One of the great certainties offered by the Christian faith is the certainty of the Holy Spirit and his active ministry. Whenever people recite the Apostles’ Creed they affirm their belief in the Holy Spirit of God. The New Testament testifies repeatedly to the role of the Spirit in accomplishing the good work of salvation.
For example, in Ephesians chapter one we are told that believers are chosen by God the Father (v.4), redeemed by God the Son (v. 7), and sealed by the Holy Spirit (v. 13). “And you also were included in Christ when you heard the message of truth, the gospel of your salvation. When you believed, you were marked in him with a seal, the promised Holy Spirit, who is a deposit guaranteeing our inheritance . . . .” (vv. 13-14).
If someone asks, “How do I know the Holy Spirit is living in me?” a simple response might be, by the same way you know there is music on your digital playlist. You cannot see the music, but you can believe the message on your screen that there is music in your smart phone. A second way you can know is by playing the music and hearing it.
We can know the Holy Spirit works for us and in us because of the words of scripture. We believe in the Holy Spirit as we exercise faith in the promises of God’s Word. In addition, we may experience the benefits of the Holy Spirit’s ministry as we prayerfully trust him to guide, instruct, comfort and strengthen us, as our Lord Jesus promised that the Spirit would do.
That is what had happened to the people to whom Paul wrote the letter to the Ephesians. Acts 19 gives the history. The people of Ephesus had not even heard of the Holy Spirit (Acts 19:1-2). Paul stayed there and taught boldly in the Jewish synagogue for three months (v. 8). Then he moved to a lecture hall and continued his ministry in Ephesus for two more years (v. 9). From that base the entire region was evangelized (v. 10). “In this way the word of the Lord spread widely and grew in power” (v. 20). Through the teaching and miracles they observed, the people came to understand and experience the ministry of the Holy Spirit (v. 6).
To these people Paul wrote, “you heard the message of truth” (Ephesians 1:13). “You believed” the gospel. When that happened you were “included in Christ” and “marked with a seal,” a symbol of the Holy Spirit. The object of their belief was the message of the cross where the Lord Jesus shed his blood to secure the forgiveness of sins (Ephesians 1:7). The confirmation of their belief was the Holy Spirit.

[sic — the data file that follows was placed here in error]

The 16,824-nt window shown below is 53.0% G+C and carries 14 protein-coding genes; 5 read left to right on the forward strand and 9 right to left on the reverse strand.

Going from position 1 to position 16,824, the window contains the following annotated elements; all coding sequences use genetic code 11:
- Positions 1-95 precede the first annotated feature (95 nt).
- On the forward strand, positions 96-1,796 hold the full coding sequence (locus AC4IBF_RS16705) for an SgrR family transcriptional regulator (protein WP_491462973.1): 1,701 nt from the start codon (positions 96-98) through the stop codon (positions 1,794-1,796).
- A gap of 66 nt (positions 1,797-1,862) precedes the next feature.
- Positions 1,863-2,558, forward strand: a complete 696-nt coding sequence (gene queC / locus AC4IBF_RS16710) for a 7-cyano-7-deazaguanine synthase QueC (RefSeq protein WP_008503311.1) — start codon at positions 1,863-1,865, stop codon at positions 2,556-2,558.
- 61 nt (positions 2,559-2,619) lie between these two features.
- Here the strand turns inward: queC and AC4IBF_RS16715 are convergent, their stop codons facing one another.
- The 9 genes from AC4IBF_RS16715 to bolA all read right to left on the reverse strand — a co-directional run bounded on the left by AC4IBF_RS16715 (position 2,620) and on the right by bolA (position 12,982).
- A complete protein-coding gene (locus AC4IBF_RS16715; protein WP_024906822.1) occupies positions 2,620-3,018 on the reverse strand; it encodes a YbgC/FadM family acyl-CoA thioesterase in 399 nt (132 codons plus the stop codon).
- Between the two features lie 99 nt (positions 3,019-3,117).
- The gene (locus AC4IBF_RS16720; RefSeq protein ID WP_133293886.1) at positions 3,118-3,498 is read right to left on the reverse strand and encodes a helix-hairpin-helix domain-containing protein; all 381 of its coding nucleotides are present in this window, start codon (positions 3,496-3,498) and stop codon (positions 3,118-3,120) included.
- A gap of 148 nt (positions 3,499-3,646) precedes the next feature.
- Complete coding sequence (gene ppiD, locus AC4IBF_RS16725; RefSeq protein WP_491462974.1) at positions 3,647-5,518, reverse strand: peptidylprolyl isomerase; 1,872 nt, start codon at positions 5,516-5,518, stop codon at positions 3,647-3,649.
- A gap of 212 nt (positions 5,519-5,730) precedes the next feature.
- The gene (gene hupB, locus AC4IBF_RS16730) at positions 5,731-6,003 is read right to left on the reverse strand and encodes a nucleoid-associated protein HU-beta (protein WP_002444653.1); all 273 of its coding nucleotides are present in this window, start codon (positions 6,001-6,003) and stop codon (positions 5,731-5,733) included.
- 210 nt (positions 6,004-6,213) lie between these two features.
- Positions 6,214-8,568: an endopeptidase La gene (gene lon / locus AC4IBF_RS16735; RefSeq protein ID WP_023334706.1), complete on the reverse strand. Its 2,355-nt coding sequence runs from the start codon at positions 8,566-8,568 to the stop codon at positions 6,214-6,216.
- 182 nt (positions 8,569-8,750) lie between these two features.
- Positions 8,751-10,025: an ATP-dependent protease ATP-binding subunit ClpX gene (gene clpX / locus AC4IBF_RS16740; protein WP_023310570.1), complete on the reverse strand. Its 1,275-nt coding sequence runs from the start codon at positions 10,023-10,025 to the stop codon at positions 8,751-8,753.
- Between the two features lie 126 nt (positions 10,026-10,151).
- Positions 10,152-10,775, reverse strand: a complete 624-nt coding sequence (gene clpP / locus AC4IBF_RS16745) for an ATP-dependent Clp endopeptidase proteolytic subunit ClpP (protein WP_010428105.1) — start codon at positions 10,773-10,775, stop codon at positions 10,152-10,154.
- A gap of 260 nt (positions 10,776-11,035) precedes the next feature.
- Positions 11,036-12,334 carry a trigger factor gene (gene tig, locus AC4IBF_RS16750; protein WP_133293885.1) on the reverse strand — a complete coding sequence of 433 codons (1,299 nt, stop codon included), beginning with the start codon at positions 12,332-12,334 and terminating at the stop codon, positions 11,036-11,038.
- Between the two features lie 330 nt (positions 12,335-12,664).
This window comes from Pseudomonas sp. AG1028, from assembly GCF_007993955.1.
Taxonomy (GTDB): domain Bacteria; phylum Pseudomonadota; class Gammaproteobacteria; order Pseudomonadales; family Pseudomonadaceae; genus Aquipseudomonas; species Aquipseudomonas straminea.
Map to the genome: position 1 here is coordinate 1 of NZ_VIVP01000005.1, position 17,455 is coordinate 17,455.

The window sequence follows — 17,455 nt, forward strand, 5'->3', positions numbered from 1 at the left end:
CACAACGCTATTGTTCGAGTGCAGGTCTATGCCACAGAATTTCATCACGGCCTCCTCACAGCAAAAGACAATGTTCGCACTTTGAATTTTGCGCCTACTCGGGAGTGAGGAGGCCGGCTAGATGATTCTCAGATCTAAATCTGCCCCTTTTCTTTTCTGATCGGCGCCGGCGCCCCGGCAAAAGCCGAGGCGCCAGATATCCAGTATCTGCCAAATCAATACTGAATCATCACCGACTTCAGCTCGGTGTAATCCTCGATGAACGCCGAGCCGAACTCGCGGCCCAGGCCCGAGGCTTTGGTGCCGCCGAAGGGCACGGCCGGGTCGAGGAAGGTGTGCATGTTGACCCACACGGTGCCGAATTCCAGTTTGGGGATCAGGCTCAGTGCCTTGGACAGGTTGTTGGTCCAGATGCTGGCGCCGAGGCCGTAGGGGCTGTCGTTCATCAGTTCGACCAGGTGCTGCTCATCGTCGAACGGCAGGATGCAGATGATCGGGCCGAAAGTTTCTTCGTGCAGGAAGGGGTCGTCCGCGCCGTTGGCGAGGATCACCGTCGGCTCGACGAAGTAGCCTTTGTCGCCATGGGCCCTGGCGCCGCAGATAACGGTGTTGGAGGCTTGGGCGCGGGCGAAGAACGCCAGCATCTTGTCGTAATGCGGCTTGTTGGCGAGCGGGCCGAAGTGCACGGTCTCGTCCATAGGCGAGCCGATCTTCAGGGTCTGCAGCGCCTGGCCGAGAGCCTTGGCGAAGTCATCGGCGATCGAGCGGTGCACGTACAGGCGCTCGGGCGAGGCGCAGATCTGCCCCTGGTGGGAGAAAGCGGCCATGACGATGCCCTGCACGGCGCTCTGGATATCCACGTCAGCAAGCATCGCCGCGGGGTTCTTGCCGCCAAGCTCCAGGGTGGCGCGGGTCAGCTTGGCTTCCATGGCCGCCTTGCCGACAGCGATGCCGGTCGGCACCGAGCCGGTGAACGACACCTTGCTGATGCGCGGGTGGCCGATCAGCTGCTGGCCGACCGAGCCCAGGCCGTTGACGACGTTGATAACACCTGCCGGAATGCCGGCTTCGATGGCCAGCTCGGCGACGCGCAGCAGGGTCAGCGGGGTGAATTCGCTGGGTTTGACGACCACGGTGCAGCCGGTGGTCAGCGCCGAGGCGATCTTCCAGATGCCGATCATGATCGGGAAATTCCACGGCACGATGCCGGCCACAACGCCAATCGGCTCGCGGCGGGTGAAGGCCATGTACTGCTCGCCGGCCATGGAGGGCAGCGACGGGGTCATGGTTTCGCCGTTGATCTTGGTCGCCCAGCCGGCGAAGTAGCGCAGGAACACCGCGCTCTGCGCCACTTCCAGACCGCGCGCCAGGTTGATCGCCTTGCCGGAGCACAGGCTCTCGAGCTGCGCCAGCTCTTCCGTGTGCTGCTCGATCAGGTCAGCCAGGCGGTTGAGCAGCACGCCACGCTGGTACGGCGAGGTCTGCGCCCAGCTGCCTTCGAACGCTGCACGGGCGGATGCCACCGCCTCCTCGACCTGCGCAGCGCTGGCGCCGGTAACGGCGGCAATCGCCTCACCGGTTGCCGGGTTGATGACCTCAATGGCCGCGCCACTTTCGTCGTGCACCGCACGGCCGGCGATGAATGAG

Paul used the familiar imagery of a seal to illustrate the Holy Spirit because in the ancient world a seal was a mark of ownership, identification, and authenticity. It may be compared to the computer chip embedded in your passport. The chip can be read by a scanner at U.S. Customs portal when you reenter the country from overseas. It identifies you as a citizen of the United States.
The Holy Spirit in the believer is God’s way of validating and confirming the believer’s identity in Christ. The discovery of the DNA molecule led to ways for scientists to prove physical identity. DNA carries genetic information that sets individuals apart from each other and can prove their association in families. This illustrates the role of the Holy Spirit in establishing and sealing an individual in the spiritual family of God.
In Romans 8:9 we are given a test of whether a person is a real Christian or not. “If anyone does not have the Spirit of Christ , they do not belong to Christ.” 2 Corinthians 13:5 recommends that we examine ourselves to make sure we are in the faith. Here is a simple self-examination, based on what the Bible says about the Holy Spirit. It is intended to give certainty, not to foster doubt and anxiety.
Ask yourself, do I believe the gospel of Christ (Titus 3:5-7)? Have I experienced the guidance, assurance and encouragement of the Holy Spirit through the promises in the Bible (Ephesians 1:17-19, 3:16-17)? Do I have love for others, and the fruit of the Spirit (Galatians 5:22-23)? Do I regularly fellowship with God in prayer (Romans 8:26-27)? Do I love God’s word and is its truth clear to me (John 16:13-15)? Do I seek to live in a way that pleases the Lord (Ephesians 4:17-30)?
If these things are true in your life it is evidence that the Holy Spirit is at work in you. If this is not a description of your life, but you want it to be, that may indicate the Holy Spirit is drawing you to surrender yourself in faith to Jesus. He offers certainty of a new life. “The mind governed by the Spirit is life and peace” (Romans 8:6).
Pastor Randy Faulkner